How to Become an Urban Explorer

The Columbus Recreation and Parks Department is looking for urban explorers, young and old, this summer to participate in “Find Me in the Park, It’s Treemendous!” Five local artists designed miniature fairy tree houses and placed them in five parks around the City of Columbus. The parks department even created a map with clues to help you find each hidden fairy home.


You can follow the link to download/print a paper map or follow the provided GPS coordinates on your smartphone to locate the miniature tree houses. The site also tells you which parks are involved, provides a statement from each artist, and a “Meet the Tree” bio for info on the trees that the fairies call home.

Find Me In The Park


I went out in search of the miniature tree houses and found them all. I used a combination of the paper map, the given clues, and the GPS coordinates. This one is my favorite fairy house. It’s titled “If Gaudi Designed Fairy Houses” and is found in Wolfe Park on the east side of the city.

IMG_4301Some were easier to find than others and you have to remember to look up (they are tree houses, after all). This one is “The Enchanted Castle” in Schiller Park in German Village.


The “Find me in the Park” project provides an awesome opportunity to build language skills and stimulate your child’s imagination, all while exploring public parks in Columbus.

Using the map and clues you can work on following directions with prepositions (“next to the swings,” “up in the tree,” “over by the pond”).

For example, when searching for the tree house in Westgate Park, titled “The Sons and Daughters of Severus Squirrdinal and their Scenic Summer Sanctuary,” the map states that the tree house is located “a slap shot away from the swings.” At first, I was confused by the clue, but after a little exploring, I noticed a jungle gym, with swings, featuring a large Columbus Blue Jackets logo on it. “Slap shot” = CBJ…Eureka!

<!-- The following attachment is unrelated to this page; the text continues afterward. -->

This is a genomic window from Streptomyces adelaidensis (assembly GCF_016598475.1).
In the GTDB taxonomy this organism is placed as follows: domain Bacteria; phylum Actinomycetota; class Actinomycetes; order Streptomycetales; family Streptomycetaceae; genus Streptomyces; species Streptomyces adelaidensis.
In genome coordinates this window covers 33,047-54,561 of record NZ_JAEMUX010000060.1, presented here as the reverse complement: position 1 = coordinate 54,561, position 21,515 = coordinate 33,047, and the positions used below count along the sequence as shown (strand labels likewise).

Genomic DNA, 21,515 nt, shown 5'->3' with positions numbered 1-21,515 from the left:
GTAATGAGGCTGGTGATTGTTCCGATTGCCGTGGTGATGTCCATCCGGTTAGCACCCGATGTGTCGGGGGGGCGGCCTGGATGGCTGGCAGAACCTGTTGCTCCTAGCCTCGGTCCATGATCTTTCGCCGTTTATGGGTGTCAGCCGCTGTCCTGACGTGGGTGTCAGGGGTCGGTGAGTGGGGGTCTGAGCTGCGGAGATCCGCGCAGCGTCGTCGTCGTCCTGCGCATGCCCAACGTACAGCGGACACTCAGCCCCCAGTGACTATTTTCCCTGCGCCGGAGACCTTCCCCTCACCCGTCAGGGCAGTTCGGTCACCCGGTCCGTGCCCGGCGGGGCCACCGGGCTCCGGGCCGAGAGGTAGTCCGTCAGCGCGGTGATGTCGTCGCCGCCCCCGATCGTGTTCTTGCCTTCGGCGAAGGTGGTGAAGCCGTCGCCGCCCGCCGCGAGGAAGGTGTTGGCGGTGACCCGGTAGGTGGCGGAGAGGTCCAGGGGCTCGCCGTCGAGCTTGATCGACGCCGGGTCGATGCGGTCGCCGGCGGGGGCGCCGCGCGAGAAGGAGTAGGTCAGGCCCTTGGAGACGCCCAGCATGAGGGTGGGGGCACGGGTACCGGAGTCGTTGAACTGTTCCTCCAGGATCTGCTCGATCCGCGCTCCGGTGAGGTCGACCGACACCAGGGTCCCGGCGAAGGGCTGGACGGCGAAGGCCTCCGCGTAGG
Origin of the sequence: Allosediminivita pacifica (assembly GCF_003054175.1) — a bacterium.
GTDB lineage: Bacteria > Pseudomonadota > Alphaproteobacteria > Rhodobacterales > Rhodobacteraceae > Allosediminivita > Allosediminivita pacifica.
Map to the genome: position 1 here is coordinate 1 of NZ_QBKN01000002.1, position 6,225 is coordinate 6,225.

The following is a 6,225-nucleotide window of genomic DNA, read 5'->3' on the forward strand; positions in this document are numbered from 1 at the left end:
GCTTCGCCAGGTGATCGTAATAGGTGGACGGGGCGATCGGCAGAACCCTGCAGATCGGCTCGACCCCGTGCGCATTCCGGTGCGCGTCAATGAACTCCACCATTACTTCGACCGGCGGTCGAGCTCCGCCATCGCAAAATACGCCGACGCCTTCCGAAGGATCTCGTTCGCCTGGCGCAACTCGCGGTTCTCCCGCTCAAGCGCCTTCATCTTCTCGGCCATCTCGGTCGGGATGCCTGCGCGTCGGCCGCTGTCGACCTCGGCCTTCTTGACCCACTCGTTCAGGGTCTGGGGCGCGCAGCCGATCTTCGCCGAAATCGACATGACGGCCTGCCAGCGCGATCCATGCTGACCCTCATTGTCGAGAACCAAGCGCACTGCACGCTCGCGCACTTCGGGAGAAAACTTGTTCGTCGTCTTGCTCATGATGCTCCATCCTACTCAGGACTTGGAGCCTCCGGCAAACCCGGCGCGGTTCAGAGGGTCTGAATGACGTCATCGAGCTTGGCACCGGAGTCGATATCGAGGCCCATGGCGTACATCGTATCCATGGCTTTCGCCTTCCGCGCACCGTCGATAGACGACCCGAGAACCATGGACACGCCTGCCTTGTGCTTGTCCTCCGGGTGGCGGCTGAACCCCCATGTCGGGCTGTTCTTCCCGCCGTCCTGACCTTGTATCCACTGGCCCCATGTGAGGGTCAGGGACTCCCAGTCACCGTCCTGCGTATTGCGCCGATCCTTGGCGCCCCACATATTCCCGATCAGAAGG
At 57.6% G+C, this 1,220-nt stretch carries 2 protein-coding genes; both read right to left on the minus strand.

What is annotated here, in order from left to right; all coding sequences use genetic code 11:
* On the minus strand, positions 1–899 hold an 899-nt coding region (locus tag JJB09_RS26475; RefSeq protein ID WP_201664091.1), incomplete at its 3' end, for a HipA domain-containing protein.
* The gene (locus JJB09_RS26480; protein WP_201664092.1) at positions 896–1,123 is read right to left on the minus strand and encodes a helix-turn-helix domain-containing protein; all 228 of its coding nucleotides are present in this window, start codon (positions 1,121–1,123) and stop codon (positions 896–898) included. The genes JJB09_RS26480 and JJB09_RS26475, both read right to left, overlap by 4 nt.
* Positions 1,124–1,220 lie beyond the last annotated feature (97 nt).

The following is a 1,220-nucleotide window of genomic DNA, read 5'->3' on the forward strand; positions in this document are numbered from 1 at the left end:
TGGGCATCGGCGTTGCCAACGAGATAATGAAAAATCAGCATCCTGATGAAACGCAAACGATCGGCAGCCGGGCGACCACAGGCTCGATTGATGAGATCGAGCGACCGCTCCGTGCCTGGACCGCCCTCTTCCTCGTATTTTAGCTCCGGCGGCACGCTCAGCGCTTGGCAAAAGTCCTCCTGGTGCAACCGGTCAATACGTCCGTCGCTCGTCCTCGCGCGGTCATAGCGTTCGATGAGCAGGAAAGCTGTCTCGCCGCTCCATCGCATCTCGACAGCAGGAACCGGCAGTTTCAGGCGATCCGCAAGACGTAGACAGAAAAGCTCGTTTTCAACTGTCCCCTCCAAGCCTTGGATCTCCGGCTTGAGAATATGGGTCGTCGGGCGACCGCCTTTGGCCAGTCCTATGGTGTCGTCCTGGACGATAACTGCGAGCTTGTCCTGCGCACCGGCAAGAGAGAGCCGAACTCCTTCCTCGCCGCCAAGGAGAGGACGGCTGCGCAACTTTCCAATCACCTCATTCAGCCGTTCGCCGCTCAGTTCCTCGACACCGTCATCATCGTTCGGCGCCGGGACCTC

From there, I walked around peering up at the nearby trees until I found the right one. It’s difficult to see, but the jungle gym is in the distance on the photo on the left. The photo on the right reveals the fairy house that is a “slap shot away from the swings.”

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Once a fairy house has been found, ask your child open-ended questions to help him/her build a story using his/her imagination. Here are a few suggestions…Think about the inhabitants of the dwelling and ask “who” would live in the tree house? “What” would they do all day? “Where” do they eat and sleep? “When” do they come out to play?  “Why” did they pick that particular tree? “How” do they get up and down the tree? Etc.

This activity will spur your child’s imagination as he/she thinks about the lives of the fairies who live in the tree houses and increases his/her abilities to follow directions from the clues provided on the map. These skills develop spontaneous language and reasoning in children, both of which are critical in speech development.

These pictures are from the “Fairy Village” in Whetstone Park (left) and “The Living Orb” in Goodale Park (right).


It was fun roaming around the parks of Columbus to find these small dwellings! Good Luck to you and the kiddos on this adventure!


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